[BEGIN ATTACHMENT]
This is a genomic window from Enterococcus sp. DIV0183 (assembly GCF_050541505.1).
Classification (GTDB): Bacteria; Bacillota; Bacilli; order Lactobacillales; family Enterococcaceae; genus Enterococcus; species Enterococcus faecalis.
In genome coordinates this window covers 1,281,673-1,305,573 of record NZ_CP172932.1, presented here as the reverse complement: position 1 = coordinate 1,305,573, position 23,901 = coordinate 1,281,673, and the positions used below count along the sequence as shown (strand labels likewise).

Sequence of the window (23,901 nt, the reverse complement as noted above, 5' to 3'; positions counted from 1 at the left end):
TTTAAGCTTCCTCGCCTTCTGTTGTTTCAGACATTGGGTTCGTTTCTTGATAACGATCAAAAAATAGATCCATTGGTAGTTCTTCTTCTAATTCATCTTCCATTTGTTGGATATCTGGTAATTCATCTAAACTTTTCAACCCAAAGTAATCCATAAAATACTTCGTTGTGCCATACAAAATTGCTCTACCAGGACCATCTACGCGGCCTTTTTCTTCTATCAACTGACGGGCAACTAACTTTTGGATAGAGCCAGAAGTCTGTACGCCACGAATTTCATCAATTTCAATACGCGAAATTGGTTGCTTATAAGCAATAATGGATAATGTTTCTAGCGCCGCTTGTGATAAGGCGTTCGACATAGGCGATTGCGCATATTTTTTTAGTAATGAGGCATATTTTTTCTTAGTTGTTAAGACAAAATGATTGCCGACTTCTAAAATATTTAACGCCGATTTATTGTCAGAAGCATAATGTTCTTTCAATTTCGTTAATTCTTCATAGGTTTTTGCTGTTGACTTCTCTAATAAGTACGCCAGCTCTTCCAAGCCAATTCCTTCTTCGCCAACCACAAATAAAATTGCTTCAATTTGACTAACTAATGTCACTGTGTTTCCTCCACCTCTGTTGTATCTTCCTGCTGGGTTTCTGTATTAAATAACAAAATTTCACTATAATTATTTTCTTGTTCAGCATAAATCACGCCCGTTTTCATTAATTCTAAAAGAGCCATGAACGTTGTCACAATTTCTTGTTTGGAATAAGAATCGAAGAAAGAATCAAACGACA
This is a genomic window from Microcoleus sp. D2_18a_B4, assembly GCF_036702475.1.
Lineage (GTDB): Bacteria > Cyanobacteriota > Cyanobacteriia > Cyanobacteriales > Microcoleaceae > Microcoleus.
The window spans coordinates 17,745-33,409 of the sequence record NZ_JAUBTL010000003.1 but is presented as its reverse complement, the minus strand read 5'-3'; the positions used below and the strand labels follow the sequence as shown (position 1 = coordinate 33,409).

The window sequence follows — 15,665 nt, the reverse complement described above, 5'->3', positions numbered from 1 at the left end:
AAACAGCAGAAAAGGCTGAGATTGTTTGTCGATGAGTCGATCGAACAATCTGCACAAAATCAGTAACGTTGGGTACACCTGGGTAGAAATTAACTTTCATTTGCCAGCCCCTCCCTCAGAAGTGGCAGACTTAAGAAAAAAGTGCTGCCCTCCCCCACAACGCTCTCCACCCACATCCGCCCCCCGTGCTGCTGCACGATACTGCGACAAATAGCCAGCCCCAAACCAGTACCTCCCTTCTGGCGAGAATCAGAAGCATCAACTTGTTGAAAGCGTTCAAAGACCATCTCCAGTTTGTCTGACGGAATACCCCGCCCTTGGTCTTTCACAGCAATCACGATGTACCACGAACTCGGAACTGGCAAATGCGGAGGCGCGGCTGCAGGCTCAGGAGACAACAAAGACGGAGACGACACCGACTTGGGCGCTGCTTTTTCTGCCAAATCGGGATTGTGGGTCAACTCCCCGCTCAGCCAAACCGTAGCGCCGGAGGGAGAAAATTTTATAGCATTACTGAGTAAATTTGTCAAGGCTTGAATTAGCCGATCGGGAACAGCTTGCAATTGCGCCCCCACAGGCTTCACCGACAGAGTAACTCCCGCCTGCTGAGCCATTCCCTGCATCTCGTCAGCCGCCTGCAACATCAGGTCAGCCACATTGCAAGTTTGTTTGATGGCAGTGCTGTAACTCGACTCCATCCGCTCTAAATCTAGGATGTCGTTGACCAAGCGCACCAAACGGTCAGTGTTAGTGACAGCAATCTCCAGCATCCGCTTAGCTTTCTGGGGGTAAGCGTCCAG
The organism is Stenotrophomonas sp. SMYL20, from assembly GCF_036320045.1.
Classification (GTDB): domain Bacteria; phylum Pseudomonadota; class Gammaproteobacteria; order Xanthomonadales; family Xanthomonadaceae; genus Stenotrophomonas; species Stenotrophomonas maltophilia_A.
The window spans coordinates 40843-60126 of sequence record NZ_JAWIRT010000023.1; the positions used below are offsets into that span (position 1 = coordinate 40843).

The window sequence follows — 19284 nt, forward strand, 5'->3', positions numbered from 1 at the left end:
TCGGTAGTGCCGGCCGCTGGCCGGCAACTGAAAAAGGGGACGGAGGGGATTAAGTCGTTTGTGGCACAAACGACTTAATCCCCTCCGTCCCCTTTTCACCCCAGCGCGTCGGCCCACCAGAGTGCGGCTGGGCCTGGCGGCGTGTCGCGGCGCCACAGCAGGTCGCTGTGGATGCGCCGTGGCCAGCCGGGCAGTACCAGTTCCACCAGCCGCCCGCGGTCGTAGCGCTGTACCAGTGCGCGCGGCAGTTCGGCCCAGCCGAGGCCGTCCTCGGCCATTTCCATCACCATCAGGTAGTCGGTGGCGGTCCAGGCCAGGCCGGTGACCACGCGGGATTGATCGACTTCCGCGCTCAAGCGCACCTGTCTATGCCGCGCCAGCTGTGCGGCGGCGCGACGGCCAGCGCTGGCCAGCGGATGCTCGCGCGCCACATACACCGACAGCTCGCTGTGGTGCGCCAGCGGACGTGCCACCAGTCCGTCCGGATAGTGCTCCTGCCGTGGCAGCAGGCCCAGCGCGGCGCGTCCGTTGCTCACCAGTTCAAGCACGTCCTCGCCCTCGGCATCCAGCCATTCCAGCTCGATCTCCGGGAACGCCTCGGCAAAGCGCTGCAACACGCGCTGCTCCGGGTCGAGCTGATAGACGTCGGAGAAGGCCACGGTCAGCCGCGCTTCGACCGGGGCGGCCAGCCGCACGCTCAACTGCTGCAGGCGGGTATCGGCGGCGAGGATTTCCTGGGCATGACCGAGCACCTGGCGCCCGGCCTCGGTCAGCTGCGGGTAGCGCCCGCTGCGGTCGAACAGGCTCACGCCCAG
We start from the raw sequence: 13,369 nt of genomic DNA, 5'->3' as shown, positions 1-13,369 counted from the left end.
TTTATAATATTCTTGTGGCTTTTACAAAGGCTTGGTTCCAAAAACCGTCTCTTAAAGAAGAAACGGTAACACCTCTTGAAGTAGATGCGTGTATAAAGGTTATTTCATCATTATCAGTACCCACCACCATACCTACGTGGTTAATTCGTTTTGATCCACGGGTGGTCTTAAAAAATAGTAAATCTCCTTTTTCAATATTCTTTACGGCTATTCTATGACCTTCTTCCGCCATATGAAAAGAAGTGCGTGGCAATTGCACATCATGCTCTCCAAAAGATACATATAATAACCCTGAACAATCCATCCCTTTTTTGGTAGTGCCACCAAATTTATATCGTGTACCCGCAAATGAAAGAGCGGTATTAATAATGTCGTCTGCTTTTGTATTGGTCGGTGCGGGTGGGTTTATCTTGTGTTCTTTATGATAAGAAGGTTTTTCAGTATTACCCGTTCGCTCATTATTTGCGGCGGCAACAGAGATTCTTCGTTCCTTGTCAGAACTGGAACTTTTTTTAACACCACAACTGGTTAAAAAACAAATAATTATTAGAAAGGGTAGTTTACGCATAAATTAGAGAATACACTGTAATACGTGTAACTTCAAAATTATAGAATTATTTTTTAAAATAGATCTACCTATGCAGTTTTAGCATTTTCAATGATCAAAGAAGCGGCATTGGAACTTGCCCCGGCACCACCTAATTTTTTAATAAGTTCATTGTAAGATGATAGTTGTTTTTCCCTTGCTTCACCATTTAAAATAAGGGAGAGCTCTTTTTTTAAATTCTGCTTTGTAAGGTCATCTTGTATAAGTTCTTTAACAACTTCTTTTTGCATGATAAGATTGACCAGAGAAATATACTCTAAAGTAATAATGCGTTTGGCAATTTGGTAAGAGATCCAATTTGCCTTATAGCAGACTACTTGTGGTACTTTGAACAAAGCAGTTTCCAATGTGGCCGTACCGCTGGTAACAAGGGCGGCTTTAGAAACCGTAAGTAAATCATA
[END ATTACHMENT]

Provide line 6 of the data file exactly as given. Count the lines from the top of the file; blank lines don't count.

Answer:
This is a genomic window from Microcoleus sp. D2_18a_B4, assembly GCF_036702475.1.